Land Rover’s current purple patch started with the LRX concept penned by Rob Melville, head of McLaren design. Then, as now, Land Rover’s design team is run by Gerry McGovern, the kind of fellow who knows a good thing when he sees it.
After what seems like a hundred years on sale, the car that kicked off the renaissance and introduced the world mud-plugging to Victoria Beckham, has been replaced. The Range Rover Evoque second generation is here and it’s…well it’s pretty similar.
And that’s not a bad thing. The new car is quite stunning and a lovely evolution of the first car. It was such a distinctive thing to start with so messing about with it was only going to lead to Bad Things Happening. The car was still selling strongly and the whole time this new car was in development, it was obvious buyers still loved it.
No pressure, then.
What’s new on Evoque 2?
The new Evoque rolls on the company’s new Premium Transverse Architecture which used to be known as D8. The updated platform can accommodate a new 48-volt mild-hybrid setup (a bit like the new A7’s) and later a plug-in hybrid. It’s still made from steel, though, which probably means the Evoque, like the recent E-Pace, is going to be super-chubby for another generation yet. You can trace it back to former parent Ford it’s so old. Interesting choice to keep it going but the fact E-Pace landed on it meant it’s got years in it yet.
Evoque 2 is the same length as the old one but the wheelbase is 20mm longer to deliver more desperately-needed rear kneeroom. Not much more legroom, though, but hey, every millimetre matters.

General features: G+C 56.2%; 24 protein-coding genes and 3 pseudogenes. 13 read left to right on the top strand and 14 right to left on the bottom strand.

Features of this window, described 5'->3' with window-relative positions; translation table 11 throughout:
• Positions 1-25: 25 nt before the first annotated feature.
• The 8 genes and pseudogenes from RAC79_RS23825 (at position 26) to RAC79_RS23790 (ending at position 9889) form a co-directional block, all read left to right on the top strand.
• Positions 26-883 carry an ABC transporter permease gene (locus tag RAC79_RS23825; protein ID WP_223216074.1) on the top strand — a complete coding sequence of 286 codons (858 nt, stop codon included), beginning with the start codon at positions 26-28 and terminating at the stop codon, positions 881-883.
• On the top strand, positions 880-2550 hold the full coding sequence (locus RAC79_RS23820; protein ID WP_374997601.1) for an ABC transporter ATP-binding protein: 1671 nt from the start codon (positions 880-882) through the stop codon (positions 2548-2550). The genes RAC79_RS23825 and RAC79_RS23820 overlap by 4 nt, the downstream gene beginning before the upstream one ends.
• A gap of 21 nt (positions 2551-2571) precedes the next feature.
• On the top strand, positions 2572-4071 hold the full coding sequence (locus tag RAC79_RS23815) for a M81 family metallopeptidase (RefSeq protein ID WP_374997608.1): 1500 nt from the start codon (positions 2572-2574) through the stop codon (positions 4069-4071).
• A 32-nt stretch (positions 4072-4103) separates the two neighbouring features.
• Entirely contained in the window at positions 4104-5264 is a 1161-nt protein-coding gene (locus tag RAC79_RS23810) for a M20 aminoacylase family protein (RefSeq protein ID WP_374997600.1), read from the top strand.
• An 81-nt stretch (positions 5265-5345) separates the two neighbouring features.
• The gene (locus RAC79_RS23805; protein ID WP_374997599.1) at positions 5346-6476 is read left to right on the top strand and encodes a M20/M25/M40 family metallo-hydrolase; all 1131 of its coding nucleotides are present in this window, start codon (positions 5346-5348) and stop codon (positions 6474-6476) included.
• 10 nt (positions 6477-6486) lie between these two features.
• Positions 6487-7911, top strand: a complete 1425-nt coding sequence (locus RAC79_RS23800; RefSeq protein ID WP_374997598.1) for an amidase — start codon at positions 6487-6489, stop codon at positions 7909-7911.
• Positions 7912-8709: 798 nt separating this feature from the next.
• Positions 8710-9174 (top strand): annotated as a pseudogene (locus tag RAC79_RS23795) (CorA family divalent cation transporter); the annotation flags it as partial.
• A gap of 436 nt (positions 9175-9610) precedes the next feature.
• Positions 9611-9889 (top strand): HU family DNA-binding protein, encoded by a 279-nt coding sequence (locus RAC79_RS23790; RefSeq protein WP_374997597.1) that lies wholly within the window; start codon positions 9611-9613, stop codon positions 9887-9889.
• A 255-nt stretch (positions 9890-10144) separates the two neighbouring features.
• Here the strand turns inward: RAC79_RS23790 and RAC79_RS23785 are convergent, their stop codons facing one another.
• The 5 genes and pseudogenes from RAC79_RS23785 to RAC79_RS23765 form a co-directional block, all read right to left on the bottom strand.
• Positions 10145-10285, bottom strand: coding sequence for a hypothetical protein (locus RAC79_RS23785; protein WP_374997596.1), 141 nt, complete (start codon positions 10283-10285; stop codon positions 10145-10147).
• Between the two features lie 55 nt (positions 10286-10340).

The door handles are flush like the Velar’s and there’s a nifty set of new LED headlights that look the business.
All the engines are Ingenium 2.0-litre four-cylinder turbos. The plug-in hybrid will arrive in 2020 and will have a new 147kW 1.5-litre three-cylinder.
The 48V mild hybrid system juices up a battery stored under the car. An integrated starter generator harvests energy on lift-off and braking to charge the battery. The system means the engine can shut off at higher speeds under braking. When you’re heading to a stop, the engine cuts out at 17km/h (a bit over 10mph). That recovered power is then redeployed under acceleration with up to 140Nm of torque, but probably not for very long. At the moment it’s available on the diesels and the 221kW/300PS petrol.
Despite a fairly (un)healthy disregard by many off-roader owners, the Evoque isn’t bad in the rough stuff, with a new version of Terrain Control 2 and it can now wade in up to 600mm of water, which is quite a bit.
Interior and tech
The cabin scores a much-needed upgrade. The old car was looking really old and the InControl screen was tiny by today’s standards. The new screen also handles two new visual aids – a forward camera makes the bonnet “disappear” and a rear facing camera eliminates rearward blind spots.
Like the new Range Rover, there are two stacked displays in the dash, one running InControl and the other the climate system, seats and driveline modes. Jaguar Land Rover has made a big investment to bridge the technology gap to the Germans and there’s even an Apple Watch app.
The new car will go on sale soon and we’ll make a beeline for the quickest one – the 300PS petrol.
Peter Anderson is the Editor and founder of the theredline.com.au. He’s been writing about cars for years and finds it difficult to talk about anything else.